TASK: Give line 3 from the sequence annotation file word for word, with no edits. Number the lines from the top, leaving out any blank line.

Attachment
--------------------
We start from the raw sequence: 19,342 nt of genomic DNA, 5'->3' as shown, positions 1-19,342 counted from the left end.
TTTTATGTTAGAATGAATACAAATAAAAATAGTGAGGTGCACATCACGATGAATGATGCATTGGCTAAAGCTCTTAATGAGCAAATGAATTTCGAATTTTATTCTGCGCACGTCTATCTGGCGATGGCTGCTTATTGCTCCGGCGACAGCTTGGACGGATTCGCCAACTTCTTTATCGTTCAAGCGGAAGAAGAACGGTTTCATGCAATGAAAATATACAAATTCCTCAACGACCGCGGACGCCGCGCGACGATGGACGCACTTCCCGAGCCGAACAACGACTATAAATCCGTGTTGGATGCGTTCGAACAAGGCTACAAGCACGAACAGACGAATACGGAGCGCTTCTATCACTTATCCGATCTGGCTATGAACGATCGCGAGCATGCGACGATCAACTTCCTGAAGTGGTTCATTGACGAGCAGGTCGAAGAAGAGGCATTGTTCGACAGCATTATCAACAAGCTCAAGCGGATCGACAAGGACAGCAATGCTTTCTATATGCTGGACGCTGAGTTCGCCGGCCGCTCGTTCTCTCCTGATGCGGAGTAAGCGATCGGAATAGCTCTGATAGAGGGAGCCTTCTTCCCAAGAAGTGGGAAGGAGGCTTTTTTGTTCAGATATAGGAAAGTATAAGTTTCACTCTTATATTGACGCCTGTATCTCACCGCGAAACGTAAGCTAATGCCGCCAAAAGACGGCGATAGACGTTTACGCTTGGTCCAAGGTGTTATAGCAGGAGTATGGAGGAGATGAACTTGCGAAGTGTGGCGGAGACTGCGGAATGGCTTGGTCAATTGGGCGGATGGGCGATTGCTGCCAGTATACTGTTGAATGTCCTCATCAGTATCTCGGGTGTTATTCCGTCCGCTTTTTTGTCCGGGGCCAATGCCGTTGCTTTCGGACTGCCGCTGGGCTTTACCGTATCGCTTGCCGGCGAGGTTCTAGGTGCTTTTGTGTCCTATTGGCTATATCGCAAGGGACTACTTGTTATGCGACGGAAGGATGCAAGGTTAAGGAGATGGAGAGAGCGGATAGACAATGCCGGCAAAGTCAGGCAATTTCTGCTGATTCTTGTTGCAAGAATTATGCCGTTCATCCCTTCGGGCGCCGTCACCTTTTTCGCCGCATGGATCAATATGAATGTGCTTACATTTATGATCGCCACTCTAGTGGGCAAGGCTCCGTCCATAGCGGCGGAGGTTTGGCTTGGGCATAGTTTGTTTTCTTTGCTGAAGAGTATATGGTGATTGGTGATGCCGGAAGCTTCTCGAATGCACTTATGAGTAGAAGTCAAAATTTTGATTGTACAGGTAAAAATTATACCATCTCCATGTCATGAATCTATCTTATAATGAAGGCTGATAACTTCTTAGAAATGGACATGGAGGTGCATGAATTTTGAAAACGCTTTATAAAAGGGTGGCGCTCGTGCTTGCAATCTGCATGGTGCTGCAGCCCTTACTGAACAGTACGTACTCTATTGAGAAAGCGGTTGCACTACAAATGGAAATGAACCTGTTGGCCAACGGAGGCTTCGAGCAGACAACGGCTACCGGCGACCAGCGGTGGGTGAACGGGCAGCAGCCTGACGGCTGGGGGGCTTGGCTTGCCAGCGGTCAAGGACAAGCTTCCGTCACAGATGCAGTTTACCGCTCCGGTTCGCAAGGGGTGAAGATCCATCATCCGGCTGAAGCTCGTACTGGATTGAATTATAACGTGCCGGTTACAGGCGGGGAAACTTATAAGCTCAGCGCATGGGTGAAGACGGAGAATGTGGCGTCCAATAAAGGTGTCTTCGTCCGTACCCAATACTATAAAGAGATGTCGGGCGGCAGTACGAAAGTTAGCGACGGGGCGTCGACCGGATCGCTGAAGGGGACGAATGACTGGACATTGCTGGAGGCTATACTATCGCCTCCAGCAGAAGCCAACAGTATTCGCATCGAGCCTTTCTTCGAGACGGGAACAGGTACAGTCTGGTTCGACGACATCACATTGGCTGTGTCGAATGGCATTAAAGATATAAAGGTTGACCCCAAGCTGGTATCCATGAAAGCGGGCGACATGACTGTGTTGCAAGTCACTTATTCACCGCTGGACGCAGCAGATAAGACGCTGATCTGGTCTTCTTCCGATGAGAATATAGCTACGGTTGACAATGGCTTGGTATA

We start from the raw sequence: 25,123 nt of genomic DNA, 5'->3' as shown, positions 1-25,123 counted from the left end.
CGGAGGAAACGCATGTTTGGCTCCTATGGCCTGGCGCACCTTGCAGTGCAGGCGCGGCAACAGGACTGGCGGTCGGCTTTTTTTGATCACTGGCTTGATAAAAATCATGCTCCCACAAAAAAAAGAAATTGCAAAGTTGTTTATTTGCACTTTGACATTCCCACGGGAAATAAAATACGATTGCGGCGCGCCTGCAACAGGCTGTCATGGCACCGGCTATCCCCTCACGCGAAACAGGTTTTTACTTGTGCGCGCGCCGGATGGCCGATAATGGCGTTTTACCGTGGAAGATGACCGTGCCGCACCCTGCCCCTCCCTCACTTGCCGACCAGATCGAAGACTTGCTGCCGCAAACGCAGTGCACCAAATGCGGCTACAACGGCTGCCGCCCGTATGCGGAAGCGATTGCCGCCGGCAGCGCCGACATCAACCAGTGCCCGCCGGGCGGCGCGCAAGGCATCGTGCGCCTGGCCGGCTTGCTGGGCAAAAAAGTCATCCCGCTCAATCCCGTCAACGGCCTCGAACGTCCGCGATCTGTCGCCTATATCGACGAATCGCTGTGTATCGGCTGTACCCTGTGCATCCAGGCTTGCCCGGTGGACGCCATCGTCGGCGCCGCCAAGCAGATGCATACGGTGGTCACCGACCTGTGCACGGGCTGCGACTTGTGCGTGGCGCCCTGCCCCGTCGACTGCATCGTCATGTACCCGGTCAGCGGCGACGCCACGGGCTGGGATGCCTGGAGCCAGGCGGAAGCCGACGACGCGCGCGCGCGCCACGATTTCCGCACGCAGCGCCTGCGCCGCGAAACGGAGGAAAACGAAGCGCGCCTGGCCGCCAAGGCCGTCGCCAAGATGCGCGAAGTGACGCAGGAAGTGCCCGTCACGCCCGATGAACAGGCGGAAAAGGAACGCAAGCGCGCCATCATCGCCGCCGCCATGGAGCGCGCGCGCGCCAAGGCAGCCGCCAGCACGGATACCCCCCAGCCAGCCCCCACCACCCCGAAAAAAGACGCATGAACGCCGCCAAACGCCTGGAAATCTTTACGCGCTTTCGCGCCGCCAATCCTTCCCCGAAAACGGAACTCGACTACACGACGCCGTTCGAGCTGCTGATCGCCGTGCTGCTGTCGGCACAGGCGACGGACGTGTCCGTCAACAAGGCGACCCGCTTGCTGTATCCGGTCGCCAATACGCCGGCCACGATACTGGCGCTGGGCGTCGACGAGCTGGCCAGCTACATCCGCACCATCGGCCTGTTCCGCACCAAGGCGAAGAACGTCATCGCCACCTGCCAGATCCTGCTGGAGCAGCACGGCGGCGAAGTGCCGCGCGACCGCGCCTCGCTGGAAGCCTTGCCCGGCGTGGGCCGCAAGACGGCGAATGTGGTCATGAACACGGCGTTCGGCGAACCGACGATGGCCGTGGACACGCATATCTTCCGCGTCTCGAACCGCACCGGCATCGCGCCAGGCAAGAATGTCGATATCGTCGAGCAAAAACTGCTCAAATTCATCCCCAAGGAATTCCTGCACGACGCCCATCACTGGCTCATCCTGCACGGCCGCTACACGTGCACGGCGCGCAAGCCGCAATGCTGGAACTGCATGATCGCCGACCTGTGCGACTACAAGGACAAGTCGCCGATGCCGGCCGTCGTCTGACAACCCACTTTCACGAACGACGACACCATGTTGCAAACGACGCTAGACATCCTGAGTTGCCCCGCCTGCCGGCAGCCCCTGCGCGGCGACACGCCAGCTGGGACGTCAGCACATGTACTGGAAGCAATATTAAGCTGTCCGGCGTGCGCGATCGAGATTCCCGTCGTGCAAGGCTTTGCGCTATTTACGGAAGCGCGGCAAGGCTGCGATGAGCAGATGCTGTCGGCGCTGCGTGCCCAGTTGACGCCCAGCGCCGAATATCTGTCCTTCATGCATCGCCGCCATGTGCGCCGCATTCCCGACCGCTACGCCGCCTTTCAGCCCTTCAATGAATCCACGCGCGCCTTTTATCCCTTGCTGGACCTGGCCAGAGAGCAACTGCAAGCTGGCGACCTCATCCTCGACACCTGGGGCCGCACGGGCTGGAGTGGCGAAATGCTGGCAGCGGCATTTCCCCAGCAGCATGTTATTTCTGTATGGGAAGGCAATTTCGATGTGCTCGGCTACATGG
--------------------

We start from the raw sequence: 25,123 nt of genomic DNA, 5'->3' as shown, positions 1-25,123 counted from the left end.